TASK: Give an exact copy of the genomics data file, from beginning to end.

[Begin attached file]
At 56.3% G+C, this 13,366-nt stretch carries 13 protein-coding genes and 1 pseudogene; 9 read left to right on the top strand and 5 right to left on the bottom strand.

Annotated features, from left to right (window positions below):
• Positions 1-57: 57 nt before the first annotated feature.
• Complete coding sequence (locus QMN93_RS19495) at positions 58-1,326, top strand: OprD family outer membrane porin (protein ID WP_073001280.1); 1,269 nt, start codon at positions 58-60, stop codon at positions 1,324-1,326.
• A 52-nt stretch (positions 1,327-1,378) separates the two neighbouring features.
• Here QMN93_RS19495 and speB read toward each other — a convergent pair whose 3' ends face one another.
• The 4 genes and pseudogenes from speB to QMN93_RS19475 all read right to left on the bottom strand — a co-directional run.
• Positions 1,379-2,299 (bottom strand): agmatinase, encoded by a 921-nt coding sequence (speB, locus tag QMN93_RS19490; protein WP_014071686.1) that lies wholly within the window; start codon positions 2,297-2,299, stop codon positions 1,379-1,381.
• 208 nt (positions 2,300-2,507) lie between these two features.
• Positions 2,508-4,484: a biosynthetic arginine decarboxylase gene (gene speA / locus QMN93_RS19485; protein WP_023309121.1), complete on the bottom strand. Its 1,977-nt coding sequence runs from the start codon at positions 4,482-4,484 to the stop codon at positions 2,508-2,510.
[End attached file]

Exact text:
At 56.3% G+C, this 13,366-nt stretch carries 13 protein-coding genes and 1 pseudogene; 9 read left to right on the top strand and 5 right to left on the bottom strand.

Annotated features, from left to right (window positions below):
• Positions 1-57: 57 nt before the first annotated feature.
• Complete coding sequence (locus QMN93_RS19495) at positions 58-1,326, top strand: OprD family outer membrane porin (protein ID WP_073001280.1); 1,269 nt, start codon at positions 58-60, stop codon at positions 1,324-1,326.
• A 52-nt stretch (positions 1,327-1,378) separates the two neighbouring features.
• Here QMN93_RS19495 and speB read toward each other — a convergent pair whose 3' ends face one another.
• The 4 genes and pseudogenes from speB to QMN93_RS19475 all read right to left on the bottom strand — a co-directional run.
• Positions 1,379-2,299 (bottom strand): agmatinase, encoded by a 921-nt coding sequence (speB, locus tag QMN93_RS19490; protein WP_014071686.1) that lies wholly within the window; start codon positions 2,297-2,299, stop codon positions 1,379-1,381.
• 208 nt (positions 2,300-2,507) lie between these two features.
• Positions 2,508-4,484: a biosynthetic arginine decarboxylase gene (gene speA / locus QMN93_RS19485; protein WP_023309121.1), complete on the bottom strand. Its 1,977-nt coding sequence runs from the start codon at positions 4,482-4,484 to the stop codon at positions 2,508-2,510.